I don’t disagree with Google being one of the few who has the power to directly challenge ISPs on their own turf. I may be wrong but I do believe that Docscis 3 has a 100 mbps symmetric limit per user if it is not oversold. Cut that in half if it is over sold. Time Warner thinks that 20 mbps down 2 mbps up is worth an extra $20, I say hell no.

    The reason that Google may not want to expand is not only the money involved, but the rules and regulations that the ISPs and government have put in place state by state. We’ll see what our next Presidential candidates have to say, or will say when those kinds of questions are thrown at them. I’ve got 1-2 gigs of stuff to back up online if I want to. The main reason I won’t is because even on the wire it will take between 2-4 hours if the speed is throddled.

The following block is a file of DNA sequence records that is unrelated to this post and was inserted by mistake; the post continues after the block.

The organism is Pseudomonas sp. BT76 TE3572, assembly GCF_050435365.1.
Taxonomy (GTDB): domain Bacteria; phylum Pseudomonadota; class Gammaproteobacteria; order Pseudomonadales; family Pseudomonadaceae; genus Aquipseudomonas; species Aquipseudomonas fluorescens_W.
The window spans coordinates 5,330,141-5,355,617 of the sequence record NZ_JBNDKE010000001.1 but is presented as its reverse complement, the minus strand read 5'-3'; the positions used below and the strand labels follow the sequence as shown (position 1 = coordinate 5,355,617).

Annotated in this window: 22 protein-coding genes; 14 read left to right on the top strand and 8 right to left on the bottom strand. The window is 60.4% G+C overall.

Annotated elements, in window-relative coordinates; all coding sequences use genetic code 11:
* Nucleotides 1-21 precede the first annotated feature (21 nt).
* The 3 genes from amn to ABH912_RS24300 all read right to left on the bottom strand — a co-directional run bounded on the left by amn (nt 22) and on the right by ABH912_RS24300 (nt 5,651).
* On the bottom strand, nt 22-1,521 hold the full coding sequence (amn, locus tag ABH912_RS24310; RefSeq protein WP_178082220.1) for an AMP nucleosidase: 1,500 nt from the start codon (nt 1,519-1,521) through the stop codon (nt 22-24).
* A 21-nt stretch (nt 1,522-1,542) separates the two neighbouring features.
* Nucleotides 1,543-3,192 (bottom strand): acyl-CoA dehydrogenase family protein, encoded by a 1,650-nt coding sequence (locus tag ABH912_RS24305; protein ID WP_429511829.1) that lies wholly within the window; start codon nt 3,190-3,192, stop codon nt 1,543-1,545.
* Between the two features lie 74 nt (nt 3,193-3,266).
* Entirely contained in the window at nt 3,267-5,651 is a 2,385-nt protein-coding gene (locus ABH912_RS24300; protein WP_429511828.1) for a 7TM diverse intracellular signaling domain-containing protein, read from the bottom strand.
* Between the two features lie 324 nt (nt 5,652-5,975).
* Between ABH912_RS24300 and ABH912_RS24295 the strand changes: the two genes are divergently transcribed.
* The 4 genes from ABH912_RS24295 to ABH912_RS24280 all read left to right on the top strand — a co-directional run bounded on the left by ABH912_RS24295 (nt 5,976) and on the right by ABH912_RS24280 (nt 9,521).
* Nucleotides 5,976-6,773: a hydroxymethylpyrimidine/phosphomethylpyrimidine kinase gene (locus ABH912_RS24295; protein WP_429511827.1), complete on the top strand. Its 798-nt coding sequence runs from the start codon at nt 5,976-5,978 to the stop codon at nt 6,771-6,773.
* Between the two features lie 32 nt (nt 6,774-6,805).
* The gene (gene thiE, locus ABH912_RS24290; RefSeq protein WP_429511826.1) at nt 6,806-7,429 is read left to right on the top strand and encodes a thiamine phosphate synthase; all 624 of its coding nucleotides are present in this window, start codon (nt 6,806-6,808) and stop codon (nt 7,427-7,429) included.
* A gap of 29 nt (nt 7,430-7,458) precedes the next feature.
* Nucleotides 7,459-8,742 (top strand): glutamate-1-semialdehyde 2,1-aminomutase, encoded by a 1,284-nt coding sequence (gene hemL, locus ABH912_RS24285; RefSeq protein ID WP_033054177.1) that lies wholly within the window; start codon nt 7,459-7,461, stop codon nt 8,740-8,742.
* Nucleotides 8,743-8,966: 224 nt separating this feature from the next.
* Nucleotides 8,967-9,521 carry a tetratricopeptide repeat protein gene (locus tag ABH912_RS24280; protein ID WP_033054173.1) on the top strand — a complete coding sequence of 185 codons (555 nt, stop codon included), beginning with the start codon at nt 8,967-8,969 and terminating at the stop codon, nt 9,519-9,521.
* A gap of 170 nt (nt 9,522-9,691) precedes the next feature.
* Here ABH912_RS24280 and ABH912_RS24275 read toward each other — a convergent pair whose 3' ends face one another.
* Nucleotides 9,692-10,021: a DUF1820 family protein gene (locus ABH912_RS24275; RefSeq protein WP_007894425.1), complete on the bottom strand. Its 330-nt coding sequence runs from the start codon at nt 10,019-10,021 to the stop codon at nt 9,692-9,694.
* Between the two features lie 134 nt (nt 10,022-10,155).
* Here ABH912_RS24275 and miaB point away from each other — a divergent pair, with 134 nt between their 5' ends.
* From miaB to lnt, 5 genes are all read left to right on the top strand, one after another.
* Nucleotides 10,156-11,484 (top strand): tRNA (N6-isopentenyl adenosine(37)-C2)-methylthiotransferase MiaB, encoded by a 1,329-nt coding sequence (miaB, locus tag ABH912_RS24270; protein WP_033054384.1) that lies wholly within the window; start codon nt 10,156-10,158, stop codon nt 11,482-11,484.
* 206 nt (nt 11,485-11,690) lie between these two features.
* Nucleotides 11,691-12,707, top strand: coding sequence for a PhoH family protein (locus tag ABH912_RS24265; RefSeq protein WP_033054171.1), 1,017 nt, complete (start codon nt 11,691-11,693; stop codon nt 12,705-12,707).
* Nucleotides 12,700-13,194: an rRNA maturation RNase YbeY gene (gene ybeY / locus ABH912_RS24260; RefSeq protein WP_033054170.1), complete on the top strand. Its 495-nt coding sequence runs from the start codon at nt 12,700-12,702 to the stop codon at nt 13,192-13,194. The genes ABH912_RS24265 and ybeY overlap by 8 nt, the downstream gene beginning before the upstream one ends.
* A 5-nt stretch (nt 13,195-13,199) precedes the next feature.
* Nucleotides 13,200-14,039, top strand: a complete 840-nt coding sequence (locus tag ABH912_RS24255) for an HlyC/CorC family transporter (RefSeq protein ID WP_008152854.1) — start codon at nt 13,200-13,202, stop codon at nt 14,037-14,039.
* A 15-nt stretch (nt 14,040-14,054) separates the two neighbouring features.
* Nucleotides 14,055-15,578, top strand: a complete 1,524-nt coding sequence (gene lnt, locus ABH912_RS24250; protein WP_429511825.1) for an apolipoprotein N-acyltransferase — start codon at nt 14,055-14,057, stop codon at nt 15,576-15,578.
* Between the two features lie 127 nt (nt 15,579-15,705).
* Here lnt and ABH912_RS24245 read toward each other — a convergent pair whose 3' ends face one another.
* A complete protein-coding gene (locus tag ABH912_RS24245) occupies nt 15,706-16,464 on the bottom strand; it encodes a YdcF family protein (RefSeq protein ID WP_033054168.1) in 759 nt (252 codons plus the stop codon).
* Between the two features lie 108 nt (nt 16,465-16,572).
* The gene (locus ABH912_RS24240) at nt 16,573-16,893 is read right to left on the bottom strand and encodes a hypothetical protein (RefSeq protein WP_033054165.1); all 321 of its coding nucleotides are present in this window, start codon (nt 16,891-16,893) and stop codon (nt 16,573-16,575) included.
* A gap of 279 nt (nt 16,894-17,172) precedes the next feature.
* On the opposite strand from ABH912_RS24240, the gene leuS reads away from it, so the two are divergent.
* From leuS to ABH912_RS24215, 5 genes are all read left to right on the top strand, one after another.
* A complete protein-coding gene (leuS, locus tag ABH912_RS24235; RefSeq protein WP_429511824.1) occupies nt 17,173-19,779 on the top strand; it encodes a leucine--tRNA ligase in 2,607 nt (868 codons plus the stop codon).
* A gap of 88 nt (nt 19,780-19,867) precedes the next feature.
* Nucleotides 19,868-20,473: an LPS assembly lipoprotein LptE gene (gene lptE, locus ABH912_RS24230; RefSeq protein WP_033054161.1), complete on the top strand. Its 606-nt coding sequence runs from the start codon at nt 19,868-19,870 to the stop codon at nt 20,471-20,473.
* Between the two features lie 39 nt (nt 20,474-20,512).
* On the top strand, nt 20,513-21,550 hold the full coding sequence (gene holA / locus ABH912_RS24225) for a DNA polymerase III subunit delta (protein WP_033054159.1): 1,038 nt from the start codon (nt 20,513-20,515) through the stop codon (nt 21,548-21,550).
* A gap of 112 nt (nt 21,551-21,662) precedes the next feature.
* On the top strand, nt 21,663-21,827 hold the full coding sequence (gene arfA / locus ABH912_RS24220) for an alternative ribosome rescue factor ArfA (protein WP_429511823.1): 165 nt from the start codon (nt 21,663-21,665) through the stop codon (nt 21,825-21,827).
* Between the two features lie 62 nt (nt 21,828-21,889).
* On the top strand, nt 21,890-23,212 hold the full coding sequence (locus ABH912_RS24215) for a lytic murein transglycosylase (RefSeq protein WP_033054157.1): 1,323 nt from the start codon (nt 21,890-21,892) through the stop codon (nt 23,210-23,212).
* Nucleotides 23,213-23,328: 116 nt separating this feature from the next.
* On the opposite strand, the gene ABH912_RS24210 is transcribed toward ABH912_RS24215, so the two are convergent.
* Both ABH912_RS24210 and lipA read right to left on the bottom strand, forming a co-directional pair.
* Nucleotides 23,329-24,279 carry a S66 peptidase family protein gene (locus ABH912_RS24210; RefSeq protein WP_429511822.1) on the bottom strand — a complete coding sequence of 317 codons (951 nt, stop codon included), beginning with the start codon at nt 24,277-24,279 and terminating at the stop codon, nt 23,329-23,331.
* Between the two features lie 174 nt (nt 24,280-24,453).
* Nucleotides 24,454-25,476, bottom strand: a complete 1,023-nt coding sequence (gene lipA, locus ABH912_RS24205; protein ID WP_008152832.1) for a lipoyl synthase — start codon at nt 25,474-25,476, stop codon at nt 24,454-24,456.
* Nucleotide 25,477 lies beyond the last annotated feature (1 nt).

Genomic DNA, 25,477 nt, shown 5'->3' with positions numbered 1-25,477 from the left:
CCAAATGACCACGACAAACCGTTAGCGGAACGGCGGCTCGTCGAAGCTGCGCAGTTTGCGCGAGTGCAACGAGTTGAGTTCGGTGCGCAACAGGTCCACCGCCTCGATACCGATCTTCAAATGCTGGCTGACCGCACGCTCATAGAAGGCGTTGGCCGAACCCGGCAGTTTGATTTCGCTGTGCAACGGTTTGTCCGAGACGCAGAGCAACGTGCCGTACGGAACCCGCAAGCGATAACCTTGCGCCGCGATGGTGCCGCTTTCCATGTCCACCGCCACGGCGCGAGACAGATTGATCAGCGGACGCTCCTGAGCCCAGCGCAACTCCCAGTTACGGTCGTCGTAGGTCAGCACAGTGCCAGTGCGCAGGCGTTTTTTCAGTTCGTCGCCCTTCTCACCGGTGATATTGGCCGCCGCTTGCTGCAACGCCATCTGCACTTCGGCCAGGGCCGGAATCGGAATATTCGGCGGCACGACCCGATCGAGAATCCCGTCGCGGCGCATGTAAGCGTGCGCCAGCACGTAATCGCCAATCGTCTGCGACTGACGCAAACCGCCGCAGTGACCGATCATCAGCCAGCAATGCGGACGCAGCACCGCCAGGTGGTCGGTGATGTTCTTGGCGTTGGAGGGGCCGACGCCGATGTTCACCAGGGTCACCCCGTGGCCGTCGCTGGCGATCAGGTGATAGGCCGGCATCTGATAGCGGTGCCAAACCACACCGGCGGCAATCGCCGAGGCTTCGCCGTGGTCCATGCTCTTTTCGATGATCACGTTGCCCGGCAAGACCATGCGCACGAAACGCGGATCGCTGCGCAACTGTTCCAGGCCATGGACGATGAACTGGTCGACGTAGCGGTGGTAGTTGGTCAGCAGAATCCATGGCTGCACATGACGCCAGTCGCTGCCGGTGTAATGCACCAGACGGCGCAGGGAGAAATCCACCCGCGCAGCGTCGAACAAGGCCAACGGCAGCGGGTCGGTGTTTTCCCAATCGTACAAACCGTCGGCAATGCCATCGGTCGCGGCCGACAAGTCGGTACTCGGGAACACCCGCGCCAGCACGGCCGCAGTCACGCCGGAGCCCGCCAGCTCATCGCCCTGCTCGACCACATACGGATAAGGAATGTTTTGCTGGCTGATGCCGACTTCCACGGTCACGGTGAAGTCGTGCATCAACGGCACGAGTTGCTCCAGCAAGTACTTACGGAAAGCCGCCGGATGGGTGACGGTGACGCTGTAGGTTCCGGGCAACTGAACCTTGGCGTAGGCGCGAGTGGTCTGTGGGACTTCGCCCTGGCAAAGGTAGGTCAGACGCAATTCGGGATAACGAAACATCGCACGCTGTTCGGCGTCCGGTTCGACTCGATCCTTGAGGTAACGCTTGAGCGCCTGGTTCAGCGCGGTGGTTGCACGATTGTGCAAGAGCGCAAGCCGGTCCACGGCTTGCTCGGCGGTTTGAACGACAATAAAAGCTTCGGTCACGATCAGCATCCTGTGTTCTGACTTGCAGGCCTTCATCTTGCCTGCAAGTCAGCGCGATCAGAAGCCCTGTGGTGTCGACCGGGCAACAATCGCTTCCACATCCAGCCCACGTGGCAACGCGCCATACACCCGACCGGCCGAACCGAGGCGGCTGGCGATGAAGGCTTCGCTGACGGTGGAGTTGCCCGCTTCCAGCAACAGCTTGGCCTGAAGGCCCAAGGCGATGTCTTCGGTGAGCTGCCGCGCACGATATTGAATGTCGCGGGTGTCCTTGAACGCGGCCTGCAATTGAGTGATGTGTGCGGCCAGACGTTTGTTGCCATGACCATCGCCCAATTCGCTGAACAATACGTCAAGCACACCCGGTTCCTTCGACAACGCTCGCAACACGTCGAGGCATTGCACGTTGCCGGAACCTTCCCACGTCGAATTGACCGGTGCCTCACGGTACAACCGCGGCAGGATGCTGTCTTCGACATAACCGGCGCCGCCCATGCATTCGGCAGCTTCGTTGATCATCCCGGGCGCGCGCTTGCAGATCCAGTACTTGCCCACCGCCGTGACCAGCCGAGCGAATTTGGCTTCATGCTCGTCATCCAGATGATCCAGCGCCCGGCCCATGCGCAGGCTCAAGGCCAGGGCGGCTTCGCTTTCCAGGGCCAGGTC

I don’t disagree, torrents are a big part of upstream bandwidth legal or not. It is one of the few applications that can use a bigger upstream pipe. Since Microsoft could use torrents to release Windows updates or newer versions. As could Apple. Linux isos are already released as torrents for each cd image or collections for lets say the entire Debian 6 cd iso set. I think that Final Fantasy onlline updates are released as torrent file sets as well.

  9. Richard says:

    There’s a long pdf that explains why the communities that are able to deploy ftth muni networks should. We’ll see what happens after our next Presidential election. We’ll see if we head down the path that South Korea et al have taken. Or if we head down the path of Canada and other heavily capped and sensored countries.